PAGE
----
Ice Cream News

Richardson firefighter and top foodie opens cheeky new ice cream shop

Richardson firefighter and top foodie opens cheeky new ice cream shop

Roky Erickson Ice Cream Social
New ice cream shop arrives just in time for summer. Courtesy photo

In time for summer comes Tongue in Cheek Ice Cream, a new shop in Richardson at 526 W. Arapaho Rd., opening in early July.

Tongue in Cheek is from Brett Smith, who serves as a fireman for the city of Richardson. Tongue in Cheek is his next act: After he retires in about a year, he'll transition into running it full time.

"I've always had a passion for food, and knew I wanted to do something in the food industry after my time as a fireman," he says. "You can ask anybody at the fire department in Richardson who the best cooks are, and I think I would come up in the top two or three names every time."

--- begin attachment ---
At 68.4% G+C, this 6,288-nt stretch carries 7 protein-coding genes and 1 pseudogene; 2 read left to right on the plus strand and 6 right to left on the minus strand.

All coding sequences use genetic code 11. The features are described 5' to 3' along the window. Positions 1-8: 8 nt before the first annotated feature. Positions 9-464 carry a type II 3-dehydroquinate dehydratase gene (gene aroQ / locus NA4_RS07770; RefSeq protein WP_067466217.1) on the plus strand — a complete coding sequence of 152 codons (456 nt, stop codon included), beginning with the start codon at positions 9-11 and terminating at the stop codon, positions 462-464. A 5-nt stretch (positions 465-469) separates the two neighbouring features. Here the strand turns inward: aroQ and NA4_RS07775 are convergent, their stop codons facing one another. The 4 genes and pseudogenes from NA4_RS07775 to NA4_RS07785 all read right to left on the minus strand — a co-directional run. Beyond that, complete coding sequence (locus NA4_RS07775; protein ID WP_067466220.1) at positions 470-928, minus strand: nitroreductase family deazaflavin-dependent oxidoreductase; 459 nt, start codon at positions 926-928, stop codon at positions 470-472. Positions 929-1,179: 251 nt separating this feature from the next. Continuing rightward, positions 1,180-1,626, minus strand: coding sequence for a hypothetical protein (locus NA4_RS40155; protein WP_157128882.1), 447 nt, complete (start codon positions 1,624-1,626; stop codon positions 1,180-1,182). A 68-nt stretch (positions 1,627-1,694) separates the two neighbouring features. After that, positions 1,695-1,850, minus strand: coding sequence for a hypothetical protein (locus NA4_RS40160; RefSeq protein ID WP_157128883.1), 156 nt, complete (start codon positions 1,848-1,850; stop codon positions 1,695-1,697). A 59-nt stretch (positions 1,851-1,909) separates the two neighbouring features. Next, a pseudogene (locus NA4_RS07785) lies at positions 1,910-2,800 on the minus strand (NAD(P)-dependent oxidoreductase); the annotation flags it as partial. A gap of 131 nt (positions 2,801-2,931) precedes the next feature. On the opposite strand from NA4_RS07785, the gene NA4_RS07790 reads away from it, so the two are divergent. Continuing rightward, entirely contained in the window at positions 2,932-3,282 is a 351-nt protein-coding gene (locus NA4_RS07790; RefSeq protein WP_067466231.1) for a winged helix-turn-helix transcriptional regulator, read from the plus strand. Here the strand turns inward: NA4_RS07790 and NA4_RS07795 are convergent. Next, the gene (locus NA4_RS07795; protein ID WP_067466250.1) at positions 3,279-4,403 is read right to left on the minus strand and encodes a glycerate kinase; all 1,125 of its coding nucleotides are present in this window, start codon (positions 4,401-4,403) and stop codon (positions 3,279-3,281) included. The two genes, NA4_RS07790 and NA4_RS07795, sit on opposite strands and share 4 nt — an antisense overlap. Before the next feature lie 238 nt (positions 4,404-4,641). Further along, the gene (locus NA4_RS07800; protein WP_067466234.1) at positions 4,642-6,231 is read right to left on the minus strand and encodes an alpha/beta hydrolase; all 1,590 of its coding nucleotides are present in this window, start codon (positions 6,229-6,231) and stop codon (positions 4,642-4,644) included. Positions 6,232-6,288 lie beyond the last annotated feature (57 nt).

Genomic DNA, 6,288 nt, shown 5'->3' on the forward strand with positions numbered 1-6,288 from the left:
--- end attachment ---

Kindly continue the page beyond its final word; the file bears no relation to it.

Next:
He honed his skills working at a local shop, making ice cream for about three years.

"After two weeks, I decided that's what I wanted to do," he says. "The idea has been in my brain for a long time and in the planning stages for the past several years."

He also likes that ice cream has universal appeal. "Ice cream has one of the largest markets — everyone from six months to 100 years old likes ice cream," he says.

He'll do a small-batch creamery operation, with a base list of 24 flavors that include not only staples like chocolate, vanilla, and strawberry but also some of his creative twists, such as bourbon vanilla, spicy honey, lavender, chocolate whiskey cake, mango habanero, and a collection of candy bar flavors such as Snickers.

That also includes a selection of four to five nondairy options, including sorbets and coconut-milk ice creams that he says taste very similar to Italian gelato.

"Honestly, I have 100-plus flavors, but there's only room for so many — that's part of my struggle," he says.

As for the location, most recently Kabobi Fresh Express, he says he eyed it for many years. It comes with a drive-thru window, where customers can get coffee, shakes, and other to-go items.

"My fire station is right down the street, where I've worked for almost 10 years," he says. "I'd drive by in the fire engine and always thought, 'That'd be a great spot for an ice cream shop."